Attentional blink is a fascinating phenomenon that occurs when we see images, words, or numbers presented in a rapid sequence. As images flash by at about one every tenth of a second, you're asked to look for two in particular. If you were looking for numbers in a sequence of letters, the sequence might be SDLX3DJ9WVNBDR. The number 3 would be easy to spot, but 9, which follows 3/10 of a second later, is spotted much less frequently.
The effect works for images as well. You might be asked to look for flowers in a sequence of furniture pictures. Again, flowers that follow between 2/10 and 4/10 of a second after the first flower image are spotted much less frequently. But there's an interesting exception to the effect: we seem to be immune to it when looking for faces. This short video offers two examples, with a bit of a twist. You'll see a random stream of pictures of office equipment, flashing by one every tenth of a second. Embedded in each stream are two pictures: First, a fruit, and then either a face or a watch. You'll be instructed whether to look for a face or a watch, and what to notice about it, before each stream.
People tend to miss the watch more frequently than the faces. The effect can be difficult to replicate online because of the differences in computers, and because you're only seeing one pair of movies instead of hundreds of them, but it's been reliably duplicated in several studies.
Ayelet Landau and Shlomo Bentin showed student volunteers 900 such movies, using over a hundred different faces and watches. Instead of office supplies, the other images in the movies were pieces of furniture. In every movie, respondents were first asked to look for a flower (a sunflower or tulip), and then a face or a watch (they saw 450 "face" movies and then 450 "watch" movies, or vice versa). The faces/watches were separated from the flowers by 1/10, 3/10, or 7/10 of a second. Half the time a face or watch was present, and half the time it was not. First the students had to say what type of flower they saw, and then whether or not they saw the face/watch. This second question was the key: how accurate were the students at detecting the faces and watches when they were present in the videos? Here are the results:
The students were nearly perfect at detecting faces, with almost 100 percent accuracy no matter how long the faces appeared after the flower. But watches showed a classic attentional blink, with significantly lower accuracy 3/10 of a second after seeing the flower picture. So why do faces seem to be immune from the attentional blink?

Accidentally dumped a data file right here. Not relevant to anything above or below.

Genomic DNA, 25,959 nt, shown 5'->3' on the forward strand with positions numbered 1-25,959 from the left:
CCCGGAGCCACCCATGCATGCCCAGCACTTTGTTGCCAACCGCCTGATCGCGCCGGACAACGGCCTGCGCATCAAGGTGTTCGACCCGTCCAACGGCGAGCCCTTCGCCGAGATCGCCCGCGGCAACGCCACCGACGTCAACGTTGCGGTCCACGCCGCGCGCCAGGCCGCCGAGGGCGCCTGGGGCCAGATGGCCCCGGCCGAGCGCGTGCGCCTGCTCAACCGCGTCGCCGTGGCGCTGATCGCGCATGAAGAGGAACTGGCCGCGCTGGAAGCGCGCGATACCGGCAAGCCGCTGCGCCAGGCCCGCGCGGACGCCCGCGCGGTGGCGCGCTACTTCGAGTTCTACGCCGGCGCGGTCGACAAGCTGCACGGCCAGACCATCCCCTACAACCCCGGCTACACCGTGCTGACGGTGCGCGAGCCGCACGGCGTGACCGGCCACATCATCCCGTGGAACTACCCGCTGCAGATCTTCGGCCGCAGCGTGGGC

One possibility is that faces are processed completely separately from all other visual images -- that there's a completely different perceptual process for handling faces. But if that's true, then we should never see a similar sort of immunity for non-face objects. Landau and Bentin created a new set of movies using furniture in the background as before, but this time the students would be looking for cars and watches, with no faces or flowers involved at all. The students were divided into two groups. Group 1 saw cars near the beginning of the movie and had to determine whether the cars were facing to the left or the right. Group 2 saw watches near the beginning and again made the analog-digital judgment. Both groups saw blocks of movies with cars and watches in the second position, following the first image by either 3/10 or 7/10 of a second, and as before were only required to say whether the second car or watch actually appeared in the movie. Here are the results:
So when the second object is from the same category as the first object, attentional blink is significantly worse. This suggests that there may be separate processing going on for various different types of objects, not just faces. But there was still an attentional blink even when a watch followed a car, or vice versa, so this situation is different from the total immunity that appears to exist for faces.
In another experiment, the researchers showed that we can even process details of faces (the way the eyes are looking) better during the attentional blink than details of other objects (orientation of hands of watches). So while there does appear to be something special about faces, faces may not be processed completely differently from other images. Landau and Bentin say that the only special thing about faces is their perceptual salience -- because we're good at recognizing faces, faces skirt some, but not all, of the limitations of the attentional blink.
Landau, A., & Bentin, S. (2008). Attentional and perceptual factors affecting the attentional blink for faces and objects. Journal of Experimental Psychology: Human Perception and Performance, 34 (4), 818-830 DOI: 10.1037/0096-15126.96.36.1998
"People tend to miss the face more frequently than the watches."
The rest of the text seems to indicate this statement is backwards.
"The students were nearly perfect at detecting faces, with almost 100 percent accuracy no matter how long the faces appeared after the flower."
The quicktime video worked great for me - much easier to notice the face than the watch.
Jay: You're right. I've fixed it now -- thanks!
So is attentional blink due to conflict due to processing the first item just when the second item pops up? And faces use a different pathway during that period?
"So when the second object is different from the first object, attentional blink is significantly worse."
Your graphs and the following text would lead one to the opposite conclusion - you probably mean the other way around, right?
Eamon, thanks for the correction. I fixed it in the article. Together, we'll get this thing right!
But watches have faces too. I think what these experiments show is things with wristbands magnify the blink effect. ;-)
I only noticed the watch the second time, but the face the first time. But the second time I made myself stare :/